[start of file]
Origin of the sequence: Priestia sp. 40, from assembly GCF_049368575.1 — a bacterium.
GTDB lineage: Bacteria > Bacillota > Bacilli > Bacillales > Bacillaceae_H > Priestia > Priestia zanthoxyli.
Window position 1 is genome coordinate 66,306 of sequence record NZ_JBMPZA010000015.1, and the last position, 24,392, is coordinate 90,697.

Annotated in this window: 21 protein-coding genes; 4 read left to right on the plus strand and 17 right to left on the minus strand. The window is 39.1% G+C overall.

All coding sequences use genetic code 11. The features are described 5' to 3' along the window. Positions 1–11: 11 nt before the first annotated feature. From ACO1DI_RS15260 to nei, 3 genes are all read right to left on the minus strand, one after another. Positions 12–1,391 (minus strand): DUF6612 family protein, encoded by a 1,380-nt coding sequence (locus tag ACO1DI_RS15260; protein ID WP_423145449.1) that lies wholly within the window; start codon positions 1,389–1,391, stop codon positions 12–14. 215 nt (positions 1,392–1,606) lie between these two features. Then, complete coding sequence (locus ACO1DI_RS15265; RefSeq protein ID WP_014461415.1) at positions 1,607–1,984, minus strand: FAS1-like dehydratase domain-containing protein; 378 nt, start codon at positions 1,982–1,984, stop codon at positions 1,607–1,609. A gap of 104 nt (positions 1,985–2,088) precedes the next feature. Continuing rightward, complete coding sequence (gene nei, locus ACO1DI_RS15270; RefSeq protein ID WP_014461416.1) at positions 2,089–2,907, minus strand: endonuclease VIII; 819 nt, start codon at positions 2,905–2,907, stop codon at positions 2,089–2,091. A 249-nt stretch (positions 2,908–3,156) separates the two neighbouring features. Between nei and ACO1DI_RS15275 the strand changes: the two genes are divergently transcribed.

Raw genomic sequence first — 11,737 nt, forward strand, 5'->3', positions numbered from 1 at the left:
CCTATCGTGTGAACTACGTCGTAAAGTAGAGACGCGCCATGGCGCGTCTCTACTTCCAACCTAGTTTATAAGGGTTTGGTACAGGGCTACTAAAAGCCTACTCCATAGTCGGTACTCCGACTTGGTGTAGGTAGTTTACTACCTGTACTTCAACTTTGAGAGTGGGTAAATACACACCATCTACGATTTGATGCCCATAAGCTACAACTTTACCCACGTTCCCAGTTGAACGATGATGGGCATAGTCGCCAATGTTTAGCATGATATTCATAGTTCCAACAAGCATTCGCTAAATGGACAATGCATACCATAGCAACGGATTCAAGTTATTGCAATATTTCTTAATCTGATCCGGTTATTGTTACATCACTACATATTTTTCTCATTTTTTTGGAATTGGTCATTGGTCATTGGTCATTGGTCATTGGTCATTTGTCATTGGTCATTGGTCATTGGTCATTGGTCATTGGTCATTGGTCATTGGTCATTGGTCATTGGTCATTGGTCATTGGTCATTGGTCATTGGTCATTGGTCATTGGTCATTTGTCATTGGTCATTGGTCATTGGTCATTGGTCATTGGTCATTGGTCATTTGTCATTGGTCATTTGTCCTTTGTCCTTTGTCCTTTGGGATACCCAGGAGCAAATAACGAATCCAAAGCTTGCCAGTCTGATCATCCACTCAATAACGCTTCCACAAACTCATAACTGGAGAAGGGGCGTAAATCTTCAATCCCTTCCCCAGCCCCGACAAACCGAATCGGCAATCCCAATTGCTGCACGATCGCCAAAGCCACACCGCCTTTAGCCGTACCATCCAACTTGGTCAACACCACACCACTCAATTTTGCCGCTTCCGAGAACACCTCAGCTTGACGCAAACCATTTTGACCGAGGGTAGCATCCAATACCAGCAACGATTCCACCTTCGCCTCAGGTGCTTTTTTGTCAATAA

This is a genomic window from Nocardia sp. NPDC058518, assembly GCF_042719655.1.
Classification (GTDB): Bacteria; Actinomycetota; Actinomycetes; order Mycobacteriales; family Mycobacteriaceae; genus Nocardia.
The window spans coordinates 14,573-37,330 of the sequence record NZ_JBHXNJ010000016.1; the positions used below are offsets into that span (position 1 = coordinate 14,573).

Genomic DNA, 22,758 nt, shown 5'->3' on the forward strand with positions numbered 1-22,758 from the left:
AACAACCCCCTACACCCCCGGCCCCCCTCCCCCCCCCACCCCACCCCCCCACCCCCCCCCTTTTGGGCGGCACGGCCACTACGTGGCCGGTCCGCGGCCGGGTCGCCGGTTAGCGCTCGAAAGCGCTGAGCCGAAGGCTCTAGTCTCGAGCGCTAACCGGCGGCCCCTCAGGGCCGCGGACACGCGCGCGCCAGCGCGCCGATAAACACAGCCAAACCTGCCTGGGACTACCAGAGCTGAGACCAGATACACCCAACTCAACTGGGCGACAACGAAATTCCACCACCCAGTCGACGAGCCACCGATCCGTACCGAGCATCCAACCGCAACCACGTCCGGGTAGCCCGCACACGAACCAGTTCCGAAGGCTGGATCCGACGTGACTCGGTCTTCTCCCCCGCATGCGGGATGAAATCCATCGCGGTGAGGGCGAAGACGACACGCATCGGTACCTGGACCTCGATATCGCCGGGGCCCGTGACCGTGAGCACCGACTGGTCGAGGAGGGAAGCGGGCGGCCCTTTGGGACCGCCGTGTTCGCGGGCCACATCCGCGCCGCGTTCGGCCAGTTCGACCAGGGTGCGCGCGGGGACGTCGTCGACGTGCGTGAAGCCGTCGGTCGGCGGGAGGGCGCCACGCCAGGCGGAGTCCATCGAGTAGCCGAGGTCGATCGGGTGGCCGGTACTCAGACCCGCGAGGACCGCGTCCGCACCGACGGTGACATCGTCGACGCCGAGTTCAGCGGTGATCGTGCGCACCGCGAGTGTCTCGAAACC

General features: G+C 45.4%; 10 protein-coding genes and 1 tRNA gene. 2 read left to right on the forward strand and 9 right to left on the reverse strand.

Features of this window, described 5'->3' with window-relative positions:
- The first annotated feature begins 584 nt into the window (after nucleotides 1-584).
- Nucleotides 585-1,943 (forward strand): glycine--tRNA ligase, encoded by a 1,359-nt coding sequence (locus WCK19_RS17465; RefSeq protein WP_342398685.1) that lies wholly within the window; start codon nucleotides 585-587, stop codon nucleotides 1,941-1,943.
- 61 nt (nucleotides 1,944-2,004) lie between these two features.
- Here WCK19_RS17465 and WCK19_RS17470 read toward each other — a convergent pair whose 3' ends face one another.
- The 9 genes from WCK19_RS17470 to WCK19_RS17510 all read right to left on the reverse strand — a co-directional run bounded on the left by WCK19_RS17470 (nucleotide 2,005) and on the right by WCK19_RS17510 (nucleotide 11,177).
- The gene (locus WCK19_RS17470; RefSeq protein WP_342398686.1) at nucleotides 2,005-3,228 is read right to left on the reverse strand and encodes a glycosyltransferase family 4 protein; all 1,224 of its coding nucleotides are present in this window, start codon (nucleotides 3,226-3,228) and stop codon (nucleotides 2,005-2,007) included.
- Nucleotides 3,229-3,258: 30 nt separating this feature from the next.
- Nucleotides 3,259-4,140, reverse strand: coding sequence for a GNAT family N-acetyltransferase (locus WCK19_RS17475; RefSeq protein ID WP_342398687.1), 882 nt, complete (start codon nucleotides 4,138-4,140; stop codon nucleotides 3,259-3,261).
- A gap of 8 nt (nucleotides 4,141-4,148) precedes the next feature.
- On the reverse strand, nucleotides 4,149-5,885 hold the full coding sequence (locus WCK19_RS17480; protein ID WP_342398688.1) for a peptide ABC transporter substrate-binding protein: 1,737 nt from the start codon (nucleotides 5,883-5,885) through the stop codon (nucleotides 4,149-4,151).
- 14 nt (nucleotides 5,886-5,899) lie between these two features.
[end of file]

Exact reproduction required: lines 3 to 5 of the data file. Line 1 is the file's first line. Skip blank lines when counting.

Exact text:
Window position 1 is genome coordinate 66,306 of sequence record NZ_JBMPZA010000015.1, and the last position, 24,392, is coordinate 90,697.

Annotated in this window: 21 protein-coding genes; 4 read left to right on the plus strand and 17 right to left on the minus strand. The window is 39.1% G+C overall.

All coding sequences use genetic code 11. The features are described 5' to 3' along the window. Positions 1–11: 11 nt before the first annotated feature. From ACO1DI_RS15260 to nei, 3 genes are all read right to left on the minus strand, one after another. Positions 12–1,391 (minus strand): DUF6612 family protein, encoded by a 1,380-nt coding sequence (locus tag ACO1DI_RS15260; protein ID WP_423145449.1) that lies wholly within the window; start codon positions 1,389–1,391, stop codon positions 12–14. 215 nt (positions 1,392–1,606) lie between these two features. Then, complete coding sequence (locus ACO1DI_RS15265; RefSeq protein ID WP_014461415.1) at positions 1,607–1,984, minus strand: FAS1-like dehydratase domain-containing protein; 378 nt, start codon at positions 1,982–1,984, stop codon at positions 1,607–1,609. A gap of 104 nt (positions 1,985–2,088) precedes the next feature. Continuing rightward, complete coding sequence (gene nei, locus ACO1DI_RS15270; RefSeq protein ID WP_014461416.1) at positions 2,089–2,907, minus strand: endonuclease VIII; 819 nt, start codon at positions 2,905–2,907, stop codon at positions 2,089–2,091. A 249-nt stretch (positions 2,908–3,156) separates the two neighbouring features. Between nei and ACO1DI_RS15275 the strand changes: the two genes are divergently transcribed.